Lisa's Notebook

Writing Exercises by Lisa McNulty.

The Great Shallows of Philosophy

I have a comfort zone in philosophy: epistemology and ethics. Within those, I like my questions pretty applied. I like questions about the nature of knowledge; but I immediately want to relate them to questions about good and bad ways of pursuing knowledge (philosophy of science and social science) or disseminating it (philosophy of education, social epistemology). I am interested in ethics, but I prefer applied ethics, where you are trying to solve particular ethical problems and bring in different ethical systems as tools to do it, to ‘straight’ ethics, which involves studying the systems themselves in great depth - especially as the subtext of such study is often ‘choose between these,’ and consistency is the enemy. Even with applied ethics, I want a bit of empirical data if possible. I like to co-author with educationalists, who tend to bring data to the table and appreciate a philosophical framework to arrange it in. Metaethics leaves me cold.

I also like a bit of logic, but informal logic: I like tools to describe and analyse what philosophers call ‘ordinary language arguments’, with the goal of improving practical reasoning skills. I’m not really into the more formal, mathematical-ish forms of logic. Also it has been a looooong time since I read any real metaphysics.

Comfort zones are for expanding out of, however, so I’ve got myself a general introduction to Philosophical Logic and another to Metaphysics to see how it goes.

I’ve started with An Introduction to Philosophical Logic by A. C. Grayling. The first paragraph of the preface is as follows:

“Philosophers are fond of pointing out that there is no shallow-end in philosophy. This is true. Philosophy is a subject which is often complex and sometimes difficult. Books which purvey shallow-end philosophy are at risk of purveying shallow philosophy instead, and accordingly distort and falsify its problems. Because philosophy is among other things, ‘the dogged struggle to achieve clarity’ as William James puts it, shallow-end treatments of philosophy’s problems are therefore not merely useless but counterproductive. So I have not tried, in this book, to pretend that the questions it deals with are simple. They are challenging, and demand careful study.

All this said, and philosophy’s deep-endedness acknowledged, it remains that new swimmers must, somehow, be helped into the flood. There are various ways of introducing philosophy, but the best of them is the tutorial. In comparison with a tutorial’s potential for heated dialogue, printed pages offer cold monologues merely. Still, books have important uses; one can mull over them, linger on this or that point, pencil insights and objurgations in the margins: scriptae manent, verbena volant after all.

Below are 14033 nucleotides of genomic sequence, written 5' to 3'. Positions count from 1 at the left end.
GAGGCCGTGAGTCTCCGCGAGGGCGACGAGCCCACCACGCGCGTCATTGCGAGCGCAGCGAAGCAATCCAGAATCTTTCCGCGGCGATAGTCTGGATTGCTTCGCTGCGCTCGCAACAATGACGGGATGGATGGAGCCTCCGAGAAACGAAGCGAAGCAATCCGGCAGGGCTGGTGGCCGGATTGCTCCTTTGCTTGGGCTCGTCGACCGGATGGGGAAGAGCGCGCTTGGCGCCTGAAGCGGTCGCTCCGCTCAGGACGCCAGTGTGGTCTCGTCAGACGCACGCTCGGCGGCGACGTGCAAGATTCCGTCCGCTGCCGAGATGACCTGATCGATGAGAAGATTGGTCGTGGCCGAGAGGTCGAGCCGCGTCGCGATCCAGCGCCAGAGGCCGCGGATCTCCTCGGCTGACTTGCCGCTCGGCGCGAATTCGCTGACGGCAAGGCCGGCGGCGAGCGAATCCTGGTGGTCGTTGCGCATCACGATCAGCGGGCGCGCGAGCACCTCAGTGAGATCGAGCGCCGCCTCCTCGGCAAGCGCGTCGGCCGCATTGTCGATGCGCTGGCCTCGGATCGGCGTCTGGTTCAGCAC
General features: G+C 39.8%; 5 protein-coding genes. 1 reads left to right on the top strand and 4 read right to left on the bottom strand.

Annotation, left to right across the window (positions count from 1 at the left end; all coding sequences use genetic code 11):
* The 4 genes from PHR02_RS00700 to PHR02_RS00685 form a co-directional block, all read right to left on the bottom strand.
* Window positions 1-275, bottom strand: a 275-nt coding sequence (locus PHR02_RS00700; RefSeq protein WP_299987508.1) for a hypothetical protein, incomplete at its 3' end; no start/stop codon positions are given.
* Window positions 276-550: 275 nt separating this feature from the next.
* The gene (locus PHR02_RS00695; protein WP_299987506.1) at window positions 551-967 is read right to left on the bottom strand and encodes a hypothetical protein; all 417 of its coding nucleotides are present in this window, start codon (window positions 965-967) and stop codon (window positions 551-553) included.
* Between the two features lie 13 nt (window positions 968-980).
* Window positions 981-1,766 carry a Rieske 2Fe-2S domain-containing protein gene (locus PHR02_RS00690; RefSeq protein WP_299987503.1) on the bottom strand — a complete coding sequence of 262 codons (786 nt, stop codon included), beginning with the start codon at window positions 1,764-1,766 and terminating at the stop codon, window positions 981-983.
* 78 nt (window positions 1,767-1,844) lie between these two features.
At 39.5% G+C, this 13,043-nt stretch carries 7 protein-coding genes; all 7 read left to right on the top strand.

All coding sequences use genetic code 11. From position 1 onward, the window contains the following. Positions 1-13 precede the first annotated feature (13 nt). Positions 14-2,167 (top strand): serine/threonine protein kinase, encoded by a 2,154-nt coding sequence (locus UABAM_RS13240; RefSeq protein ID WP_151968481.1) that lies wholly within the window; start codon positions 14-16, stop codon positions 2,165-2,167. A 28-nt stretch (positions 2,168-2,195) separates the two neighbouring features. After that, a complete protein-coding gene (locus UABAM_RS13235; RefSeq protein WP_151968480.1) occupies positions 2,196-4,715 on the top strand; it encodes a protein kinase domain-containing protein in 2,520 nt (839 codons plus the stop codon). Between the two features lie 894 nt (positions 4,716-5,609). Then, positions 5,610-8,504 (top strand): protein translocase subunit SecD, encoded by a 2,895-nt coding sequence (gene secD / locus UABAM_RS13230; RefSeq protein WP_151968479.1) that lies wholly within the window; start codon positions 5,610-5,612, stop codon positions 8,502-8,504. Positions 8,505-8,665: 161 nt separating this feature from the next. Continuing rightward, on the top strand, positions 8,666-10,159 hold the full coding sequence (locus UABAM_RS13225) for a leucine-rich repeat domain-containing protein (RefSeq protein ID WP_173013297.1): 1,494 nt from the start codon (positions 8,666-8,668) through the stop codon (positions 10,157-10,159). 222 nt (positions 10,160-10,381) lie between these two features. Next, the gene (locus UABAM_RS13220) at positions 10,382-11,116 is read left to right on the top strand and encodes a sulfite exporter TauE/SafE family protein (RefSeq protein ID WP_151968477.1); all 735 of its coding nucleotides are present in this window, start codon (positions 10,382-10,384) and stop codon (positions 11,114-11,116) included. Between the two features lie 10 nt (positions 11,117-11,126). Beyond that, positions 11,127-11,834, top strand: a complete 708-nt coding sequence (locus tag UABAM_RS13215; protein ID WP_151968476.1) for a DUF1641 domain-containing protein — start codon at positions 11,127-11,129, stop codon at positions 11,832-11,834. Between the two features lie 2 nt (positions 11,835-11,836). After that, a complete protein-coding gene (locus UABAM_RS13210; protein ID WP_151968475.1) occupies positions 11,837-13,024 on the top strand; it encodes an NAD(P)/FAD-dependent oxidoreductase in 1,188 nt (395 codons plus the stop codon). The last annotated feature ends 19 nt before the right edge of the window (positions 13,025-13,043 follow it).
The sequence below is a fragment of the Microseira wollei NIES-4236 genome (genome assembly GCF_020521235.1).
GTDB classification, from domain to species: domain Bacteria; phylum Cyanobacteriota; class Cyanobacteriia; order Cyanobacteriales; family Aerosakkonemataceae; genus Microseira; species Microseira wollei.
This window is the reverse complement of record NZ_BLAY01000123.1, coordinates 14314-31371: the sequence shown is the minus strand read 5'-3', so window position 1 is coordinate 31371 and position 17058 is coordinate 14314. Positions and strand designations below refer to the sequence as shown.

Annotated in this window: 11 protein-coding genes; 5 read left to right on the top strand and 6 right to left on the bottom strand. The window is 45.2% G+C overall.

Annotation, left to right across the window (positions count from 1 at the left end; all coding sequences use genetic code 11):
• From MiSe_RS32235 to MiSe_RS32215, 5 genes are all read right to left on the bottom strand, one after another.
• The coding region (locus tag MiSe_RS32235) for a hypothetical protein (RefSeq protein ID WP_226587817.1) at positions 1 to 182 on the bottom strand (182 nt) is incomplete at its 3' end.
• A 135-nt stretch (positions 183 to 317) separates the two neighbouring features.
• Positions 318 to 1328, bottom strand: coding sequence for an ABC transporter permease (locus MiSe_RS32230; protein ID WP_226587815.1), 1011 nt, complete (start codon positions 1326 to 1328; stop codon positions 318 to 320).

Oh, the ways in which I hate this.

The intended audience is one which will see no tension whatsoever between praising ‘the dogged struggle to achieve clarity’ and immediately quoting in Latin.

(Or worse, will not admit to seeing tension, for fear of seeming stupid).

I did not know that Latin phrase or its origin. I could piece together a vague meaning from plausible etymology and from context. I looked it up online to get a precise meaning, (spoken words fly away, written words remain) which was not an option when this was written in 1982.

Of course philosophy is complex and sometimes difficult. The same is true of mathematics, of literary criticism, of science, of history. Yet none of those subjects goes about claiming that there is ‘no shallow end’, no simple and comprehensible beginning to the problems which get deeper and more difficult the further in you go. If they did, the primary school curriculum would be much depleted.

The message, loud and clear, is that philosophy is for philosophers. It is only for those who will plunge into the flood, preferably hand in hand with an expensive personal tutor. One-to-one tutorials can only provide ‘heated dialogue’ if the student regards themselves as an expert tutor’s intellectual equal. Most won’t. Some do in a way they shouldn’t. Otherwise, dialogue is best achieved with a group of students discussing ideas with each other, and the seminar leader acting as a facilitator. Even then, I would consider a ‘heated’ dialogue to be a failure mode, not a goal.

That means it is not for the very young, not for the amateur, not for those who would dip in, take what they need, and use it for their own purposes. It’s probably not for you.

We have immediate neighbours in Europe who treat philosophy as a normal and integrated part of the school curriculum. They don’t have a clear distinction between ‘pop philosophy’ and ‘academic philosophy’ with writers of the second kind gleefully mocking and distancing themselves from the writers of the first. There are British philosophers who are working hard on these cultural issues, but the shift has been painfully slow.

At present, I teach philosophy in two contexts. The first is philosophy for children. Today I taught a Zoom class to a group of nine-year-olds in which we related John Locke’s concept of the Happy Prisoner to their experiences of lockdown.

The second is in an education department. One of the courses I’ve taught is euphemistically titled ‘Aims in Education’. As far as I can tell, the only reason it isn’t titled ‘Philosophy of Education’ is that our student cohort (the vast majority of whom are women, non-white, and the first in their families to attend university) would be immediately convinced that the course was Not For Them.

Because there is ‘no shallow end in philosophy’.

Fuck that.

Of course there is. And if the authors you have read have not the skill to guide you to it, that is their failing. The water is there, and it is yours as much as anyone’s.

Come, swim.


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